And maybe it wouldn’t have. 

But I realized that if someone couldn’t be with me because I have a chronic health condition, it wasn’t a relationship I needed. 

But despite realizing this, I was still scared to date again. When I met my current partner, and the father of my baby, I remember waiting a couple of weeks to tell him about my health condition.

That’s another thing. You feel like you have to disclose it early on because you feel obligated to give them the option to leave before you’ve even started dating. You set yourself up for rejection so you don’t have to reveal yourself by getting sick later, and risking going through the heartbreak of a breakup later on down the line. 

I wish it wasn’t that way, but for most of us, it is. 

My partner was incredibly supportive as soon as I told him. It wasn’t an issue for him at all. He didn’t even make a big deal out of it. It was just something I lived with, that I couldn’t change. To him, it was just part of the package that he was interested in. 

We’ve been together for 18 months now, and not once has he made me feel like a burden. He has been there through every hospital appointment, every hospital stay, and he looks after me and our baby when I’m not feeling good. He accepts me as I am and never makes me feel like I am letting him down or whether he would be better off without me. 

I wish I had left my last relationship sooner, because I now know what it feels like to be with someone who doesn’t make me feel like there’s a ‘catch’ to dating me. 

And I wish other people with chronic illnesses get to experience that feeling, too. 

To the right person, you are not a burden.

You are someone they love and want to care for when times are bad. And you need to care for them when things are bad for them, too — regardless of whether it’s health-related or not.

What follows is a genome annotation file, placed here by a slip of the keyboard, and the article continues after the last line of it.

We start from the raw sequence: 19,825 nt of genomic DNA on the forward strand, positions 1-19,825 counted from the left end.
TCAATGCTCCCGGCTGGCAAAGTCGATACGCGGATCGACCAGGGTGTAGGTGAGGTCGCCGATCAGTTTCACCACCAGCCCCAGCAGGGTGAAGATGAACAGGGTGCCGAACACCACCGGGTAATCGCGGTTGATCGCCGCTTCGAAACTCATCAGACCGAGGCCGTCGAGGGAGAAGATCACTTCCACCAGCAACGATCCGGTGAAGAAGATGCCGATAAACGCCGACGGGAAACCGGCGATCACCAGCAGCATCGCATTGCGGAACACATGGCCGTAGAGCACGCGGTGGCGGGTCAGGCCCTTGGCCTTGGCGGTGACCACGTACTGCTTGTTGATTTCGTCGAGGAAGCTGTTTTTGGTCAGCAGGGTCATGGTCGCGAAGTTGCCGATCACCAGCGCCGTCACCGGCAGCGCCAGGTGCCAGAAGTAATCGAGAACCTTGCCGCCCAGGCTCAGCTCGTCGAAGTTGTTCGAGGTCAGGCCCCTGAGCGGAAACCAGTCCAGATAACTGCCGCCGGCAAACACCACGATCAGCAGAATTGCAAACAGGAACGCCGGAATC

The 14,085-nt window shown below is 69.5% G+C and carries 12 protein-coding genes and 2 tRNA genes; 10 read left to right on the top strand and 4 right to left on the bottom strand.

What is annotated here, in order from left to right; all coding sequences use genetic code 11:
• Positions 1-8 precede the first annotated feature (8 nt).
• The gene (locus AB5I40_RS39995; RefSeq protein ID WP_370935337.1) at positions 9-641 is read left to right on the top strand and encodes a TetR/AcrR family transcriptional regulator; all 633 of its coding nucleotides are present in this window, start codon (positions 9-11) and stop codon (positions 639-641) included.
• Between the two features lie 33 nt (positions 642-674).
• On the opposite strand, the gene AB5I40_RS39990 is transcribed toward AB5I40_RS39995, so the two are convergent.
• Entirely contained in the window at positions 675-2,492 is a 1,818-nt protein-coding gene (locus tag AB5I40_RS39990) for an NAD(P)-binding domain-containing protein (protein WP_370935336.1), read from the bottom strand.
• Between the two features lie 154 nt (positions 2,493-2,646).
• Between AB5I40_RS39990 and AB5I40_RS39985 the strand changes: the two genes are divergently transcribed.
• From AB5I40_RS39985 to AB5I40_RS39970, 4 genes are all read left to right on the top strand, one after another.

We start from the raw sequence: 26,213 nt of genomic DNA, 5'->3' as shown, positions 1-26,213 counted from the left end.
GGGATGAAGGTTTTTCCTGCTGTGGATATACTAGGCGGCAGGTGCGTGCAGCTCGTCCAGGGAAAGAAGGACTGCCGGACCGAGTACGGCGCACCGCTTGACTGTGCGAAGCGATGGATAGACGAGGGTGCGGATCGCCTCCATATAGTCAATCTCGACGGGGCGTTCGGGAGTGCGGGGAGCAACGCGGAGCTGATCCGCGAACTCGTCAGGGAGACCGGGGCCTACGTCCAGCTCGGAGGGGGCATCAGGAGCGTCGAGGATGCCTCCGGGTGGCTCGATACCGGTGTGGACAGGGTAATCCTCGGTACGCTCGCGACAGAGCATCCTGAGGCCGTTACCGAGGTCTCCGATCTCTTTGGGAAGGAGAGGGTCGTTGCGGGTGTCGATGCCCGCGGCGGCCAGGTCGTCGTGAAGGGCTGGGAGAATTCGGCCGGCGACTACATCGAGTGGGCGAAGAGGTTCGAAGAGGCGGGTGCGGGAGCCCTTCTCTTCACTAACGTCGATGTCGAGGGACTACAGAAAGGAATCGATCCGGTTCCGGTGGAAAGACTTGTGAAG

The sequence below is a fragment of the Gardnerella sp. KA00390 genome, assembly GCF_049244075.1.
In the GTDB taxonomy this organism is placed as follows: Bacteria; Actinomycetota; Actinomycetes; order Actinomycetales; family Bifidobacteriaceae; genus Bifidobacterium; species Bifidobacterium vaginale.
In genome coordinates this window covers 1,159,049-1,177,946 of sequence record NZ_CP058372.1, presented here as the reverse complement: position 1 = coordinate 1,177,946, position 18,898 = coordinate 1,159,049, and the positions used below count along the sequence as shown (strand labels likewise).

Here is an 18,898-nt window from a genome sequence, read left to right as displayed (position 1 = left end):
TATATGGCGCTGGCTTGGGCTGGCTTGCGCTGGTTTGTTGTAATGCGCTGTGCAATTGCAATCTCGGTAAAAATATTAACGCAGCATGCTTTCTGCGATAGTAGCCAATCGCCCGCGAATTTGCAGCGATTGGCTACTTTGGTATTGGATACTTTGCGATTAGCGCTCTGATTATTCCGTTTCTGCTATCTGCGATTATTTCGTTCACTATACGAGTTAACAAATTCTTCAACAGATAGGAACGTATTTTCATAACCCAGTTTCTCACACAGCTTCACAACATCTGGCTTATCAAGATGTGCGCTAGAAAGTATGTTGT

Dating someone with a chronic illness isn’t something you should see as a chore. It’s not something that should put you off of getting to know someone. Because that person might just be the perfect person for you. 

If you’ve put off dating someone because they are chronically ill, you’re not ready for a real relationship. 

A person can fall ill at any point, whether they were ‘healthy’ at the start of your relationship or not. But other things could happen too, that equally need support — you could lose your job, become pregnant, be kicked out of your house.

These are all things that require a person to be emotionally and physically supportive. 

So if you’re someone who is currently put off by dating someone with a chronic illness, reevaluate your idea of a relationship. 

Are you looking for something superficial, where there is no responsibility to support a partner when they need you? Or are you looking for someone you can love fully, develop an emotional connection with, and receive love and support in return? 

I know which one I’d choose.

Hattie Gladwell is a mental health journalist, author, and advocate. She writes about mental illness in hopes of diminishing the stigma and to encourage others to speak out.